. . . O body swayed to music, O brightening glance,
How can we know the dancer from the dance?
WILLIAM BUTLER YEATS-
Music may be listened to when you are doing other things. The neural pathways from our ears to our brains is direct. That immediacy may be because listening to sounds, the crunch of a branch or twig, the roar of a predator, signaled danger to early man and to beasts during the aeons of evolution. You heard. You moved, grabbed a club or ran. To see oncoming danger is slower, more difficult work. We must decipher the vast range of visual information that confronts us before we can act–perhaps too late. Instantaneous identification of danger meant survival. We remain barbarians under our thin skins, ready to kill or maim, shoot or slaughter. Music makes us human, or more than human. Why think of ourselves as simply human when the gods laugh at us and kill us for their sport. Do they play music?
Does it matter whether you hate yourself?
At least Love your eyes that can see, your mind that can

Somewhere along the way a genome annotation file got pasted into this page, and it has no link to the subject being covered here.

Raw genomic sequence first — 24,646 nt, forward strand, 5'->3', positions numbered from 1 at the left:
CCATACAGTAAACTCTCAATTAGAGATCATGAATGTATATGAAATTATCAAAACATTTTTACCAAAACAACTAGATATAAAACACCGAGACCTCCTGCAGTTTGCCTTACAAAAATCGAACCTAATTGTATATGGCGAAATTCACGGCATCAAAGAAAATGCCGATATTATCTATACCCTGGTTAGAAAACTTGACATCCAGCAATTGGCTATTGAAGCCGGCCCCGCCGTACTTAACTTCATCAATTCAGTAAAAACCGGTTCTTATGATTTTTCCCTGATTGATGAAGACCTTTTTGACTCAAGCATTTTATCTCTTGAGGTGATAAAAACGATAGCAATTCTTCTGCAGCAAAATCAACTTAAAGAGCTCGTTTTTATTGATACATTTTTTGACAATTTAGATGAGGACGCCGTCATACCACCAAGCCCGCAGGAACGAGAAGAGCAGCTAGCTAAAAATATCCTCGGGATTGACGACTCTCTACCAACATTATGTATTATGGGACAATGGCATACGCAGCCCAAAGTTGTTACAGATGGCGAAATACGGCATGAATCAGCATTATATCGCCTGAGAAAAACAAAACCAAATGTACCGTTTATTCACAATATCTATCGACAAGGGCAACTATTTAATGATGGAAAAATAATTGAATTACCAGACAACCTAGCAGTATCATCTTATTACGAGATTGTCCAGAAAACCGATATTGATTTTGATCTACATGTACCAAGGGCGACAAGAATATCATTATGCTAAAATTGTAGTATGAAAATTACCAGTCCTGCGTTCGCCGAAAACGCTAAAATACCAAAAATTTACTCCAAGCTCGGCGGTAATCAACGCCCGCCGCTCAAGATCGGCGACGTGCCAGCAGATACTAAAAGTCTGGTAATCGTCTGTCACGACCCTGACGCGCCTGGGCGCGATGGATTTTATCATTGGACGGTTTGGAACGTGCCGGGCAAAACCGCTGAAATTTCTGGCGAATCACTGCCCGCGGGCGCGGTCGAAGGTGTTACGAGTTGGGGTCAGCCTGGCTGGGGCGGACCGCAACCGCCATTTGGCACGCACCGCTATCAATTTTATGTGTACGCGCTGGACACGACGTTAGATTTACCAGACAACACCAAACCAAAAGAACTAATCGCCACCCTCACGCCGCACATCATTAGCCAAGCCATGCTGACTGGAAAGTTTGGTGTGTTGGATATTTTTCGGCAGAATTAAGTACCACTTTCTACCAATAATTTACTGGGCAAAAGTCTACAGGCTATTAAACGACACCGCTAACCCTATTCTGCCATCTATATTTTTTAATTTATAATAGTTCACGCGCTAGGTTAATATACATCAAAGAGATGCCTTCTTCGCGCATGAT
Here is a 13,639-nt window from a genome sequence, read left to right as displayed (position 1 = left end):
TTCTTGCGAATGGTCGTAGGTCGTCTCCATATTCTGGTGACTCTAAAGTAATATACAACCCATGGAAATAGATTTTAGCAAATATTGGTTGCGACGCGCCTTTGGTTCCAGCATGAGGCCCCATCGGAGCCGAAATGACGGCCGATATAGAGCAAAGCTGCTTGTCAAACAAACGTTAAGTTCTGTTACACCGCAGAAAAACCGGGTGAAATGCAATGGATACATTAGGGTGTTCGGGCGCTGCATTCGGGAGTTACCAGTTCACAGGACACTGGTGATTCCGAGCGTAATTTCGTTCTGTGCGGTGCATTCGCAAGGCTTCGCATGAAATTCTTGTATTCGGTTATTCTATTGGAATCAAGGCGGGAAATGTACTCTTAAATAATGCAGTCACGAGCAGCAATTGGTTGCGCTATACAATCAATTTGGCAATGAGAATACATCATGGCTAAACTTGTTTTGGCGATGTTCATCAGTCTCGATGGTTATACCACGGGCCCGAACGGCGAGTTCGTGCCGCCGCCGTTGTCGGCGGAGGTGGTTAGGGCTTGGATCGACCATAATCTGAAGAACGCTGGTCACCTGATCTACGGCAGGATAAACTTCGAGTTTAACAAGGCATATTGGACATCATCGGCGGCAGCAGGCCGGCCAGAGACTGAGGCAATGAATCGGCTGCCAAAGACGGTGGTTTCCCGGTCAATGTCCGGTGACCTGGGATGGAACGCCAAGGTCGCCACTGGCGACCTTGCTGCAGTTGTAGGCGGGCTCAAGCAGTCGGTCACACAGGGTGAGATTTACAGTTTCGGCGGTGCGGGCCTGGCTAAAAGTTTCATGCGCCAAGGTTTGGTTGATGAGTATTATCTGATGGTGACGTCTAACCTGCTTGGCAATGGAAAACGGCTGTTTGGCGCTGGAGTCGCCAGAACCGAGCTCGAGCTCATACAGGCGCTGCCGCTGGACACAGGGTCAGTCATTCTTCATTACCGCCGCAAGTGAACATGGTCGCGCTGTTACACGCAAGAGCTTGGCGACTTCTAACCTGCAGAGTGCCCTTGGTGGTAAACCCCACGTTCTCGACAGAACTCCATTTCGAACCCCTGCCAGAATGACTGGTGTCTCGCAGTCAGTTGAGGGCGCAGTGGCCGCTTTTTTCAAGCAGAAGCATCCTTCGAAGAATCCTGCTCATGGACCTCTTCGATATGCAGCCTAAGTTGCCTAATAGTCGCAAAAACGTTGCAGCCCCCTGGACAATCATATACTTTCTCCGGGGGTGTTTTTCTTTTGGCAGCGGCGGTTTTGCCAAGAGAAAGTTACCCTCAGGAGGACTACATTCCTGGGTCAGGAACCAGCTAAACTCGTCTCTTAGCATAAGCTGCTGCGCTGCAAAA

Hear the music, the thunder of the wings.
Love the wild swan.
–ROBINSON JEFFERS, Love the Wild Swan
Music seems, somehow, to arise from the way in which our brains work, the rhythm of our nervous systems, the firing patterns of the neurons in our brains. Music soothes us. Music makes us feel good. Music arouse our feelings, our ardor and passion. Think of the Battle Hymn of the Republic, the wail of bagpipes when Scotch highlander parade to war, the Nazi marching songs during the Third Reich, the religious exuberance or sadness of Black spirituals and Jazz funeral marches. The church has always known and used the power of music to hosanna to the glory of God from early plain chant and Gregorian Chants, the cantatas of Bach and the organ music of Buxtehude, to the messianic fervor of gospel singing. Rock concerts play on the most primitive and barbaric emotions of teen agers. They are drugged by the music. Consciousness altering drugs amplify the unconscious receptors to distort music. Bad trips.
There’s no music in a “Rest,” Katie, that I know of: but there’s the making of music in it. And people are always missing that part of the life-melody.